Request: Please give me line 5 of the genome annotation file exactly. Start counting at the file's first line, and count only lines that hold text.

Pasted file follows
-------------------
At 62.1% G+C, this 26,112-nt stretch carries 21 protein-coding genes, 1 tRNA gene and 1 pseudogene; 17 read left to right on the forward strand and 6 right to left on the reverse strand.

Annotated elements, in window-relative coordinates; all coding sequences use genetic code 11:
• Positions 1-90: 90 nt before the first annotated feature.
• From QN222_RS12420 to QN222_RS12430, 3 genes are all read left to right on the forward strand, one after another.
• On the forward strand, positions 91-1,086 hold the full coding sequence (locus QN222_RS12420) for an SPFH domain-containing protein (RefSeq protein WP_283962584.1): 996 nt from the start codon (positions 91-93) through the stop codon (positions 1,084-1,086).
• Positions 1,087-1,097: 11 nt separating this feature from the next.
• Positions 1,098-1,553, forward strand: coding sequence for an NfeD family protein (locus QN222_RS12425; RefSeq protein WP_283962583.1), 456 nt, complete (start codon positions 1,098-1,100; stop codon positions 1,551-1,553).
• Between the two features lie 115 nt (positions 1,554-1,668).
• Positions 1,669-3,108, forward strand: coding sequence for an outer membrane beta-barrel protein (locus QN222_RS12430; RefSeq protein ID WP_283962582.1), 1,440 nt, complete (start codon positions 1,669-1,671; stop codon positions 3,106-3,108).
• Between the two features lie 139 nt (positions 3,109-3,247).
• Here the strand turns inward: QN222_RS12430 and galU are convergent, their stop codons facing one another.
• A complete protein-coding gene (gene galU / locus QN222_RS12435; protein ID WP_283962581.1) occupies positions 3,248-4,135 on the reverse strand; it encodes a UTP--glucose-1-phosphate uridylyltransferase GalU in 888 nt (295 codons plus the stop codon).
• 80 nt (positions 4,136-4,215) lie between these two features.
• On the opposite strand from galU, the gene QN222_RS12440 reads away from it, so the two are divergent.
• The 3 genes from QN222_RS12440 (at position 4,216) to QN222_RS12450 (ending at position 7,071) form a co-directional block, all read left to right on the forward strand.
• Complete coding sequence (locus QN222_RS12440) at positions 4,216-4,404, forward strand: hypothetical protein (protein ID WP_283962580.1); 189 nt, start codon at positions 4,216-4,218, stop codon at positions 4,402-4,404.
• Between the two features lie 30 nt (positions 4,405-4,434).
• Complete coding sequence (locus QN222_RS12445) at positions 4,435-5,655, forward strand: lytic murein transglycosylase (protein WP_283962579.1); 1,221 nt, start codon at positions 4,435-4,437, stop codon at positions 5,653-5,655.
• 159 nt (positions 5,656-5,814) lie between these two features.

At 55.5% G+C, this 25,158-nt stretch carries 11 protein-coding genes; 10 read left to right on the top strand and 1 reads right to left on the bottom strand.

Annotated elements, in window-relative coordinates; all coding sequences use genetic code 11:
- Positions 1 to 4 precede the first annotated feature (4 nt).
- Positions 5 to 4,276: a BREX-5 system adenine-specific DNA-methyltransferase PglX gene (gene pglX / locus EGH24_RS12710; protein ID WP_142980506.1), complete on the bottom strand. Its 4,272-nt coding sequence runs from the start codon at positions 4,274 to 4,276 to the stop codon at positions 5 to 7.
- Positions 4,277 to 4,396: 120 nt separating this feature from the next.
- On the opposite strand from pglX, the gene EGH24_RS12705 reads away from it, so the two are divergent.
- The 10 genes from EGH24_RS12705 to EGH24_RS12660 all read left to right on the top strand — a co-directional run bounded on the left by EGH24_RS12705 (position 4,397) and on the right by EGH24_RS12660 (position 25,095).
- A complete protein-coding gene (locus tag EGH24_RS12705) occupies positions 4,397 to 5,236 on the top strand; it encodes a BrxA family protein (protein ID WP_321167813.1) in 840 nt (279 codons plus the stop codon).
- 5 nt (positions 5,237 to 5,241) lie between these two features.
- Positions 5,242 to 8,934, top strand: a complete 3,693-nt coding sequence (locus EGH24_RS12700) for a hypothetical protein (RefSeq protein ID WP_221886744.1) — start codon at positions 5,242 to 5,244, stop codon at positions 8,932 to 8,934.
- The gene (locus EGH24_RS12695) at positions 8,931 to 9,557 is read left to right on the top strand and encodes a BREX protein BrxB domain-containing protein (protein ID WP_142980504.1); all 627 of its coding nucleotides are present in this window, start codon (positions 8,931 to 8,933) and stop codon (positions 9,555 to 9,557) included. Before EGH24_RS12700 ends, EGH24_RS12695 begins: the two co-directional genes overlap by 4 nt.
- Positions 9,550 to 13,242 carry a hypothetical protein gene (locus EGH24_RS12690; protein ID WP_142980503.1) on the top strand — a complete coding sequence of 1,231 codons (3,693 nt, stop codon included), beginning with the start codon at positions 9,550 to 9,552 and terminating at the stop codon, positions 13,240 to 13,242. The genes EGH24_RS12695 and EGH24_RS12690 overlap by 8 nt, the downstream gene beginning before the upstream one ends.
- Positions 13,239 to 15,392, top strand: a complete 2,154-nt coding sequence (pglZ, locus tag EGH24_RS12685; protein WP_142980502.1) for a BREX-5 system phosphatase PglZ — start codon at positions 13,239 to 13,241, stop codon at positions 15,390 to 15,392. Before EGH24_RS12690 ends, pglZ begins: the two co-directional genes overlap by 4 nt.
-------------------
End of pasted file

• On the forward strand, positions 91-1,086 hold the full coding sequence (locus QN222_RS12420) for an SPFH domain-containing protein (RefSeq protein WP_283962584.1): 996 nt from the start codon (positions 91-93) through the stop codon (positions 1,084-1,086).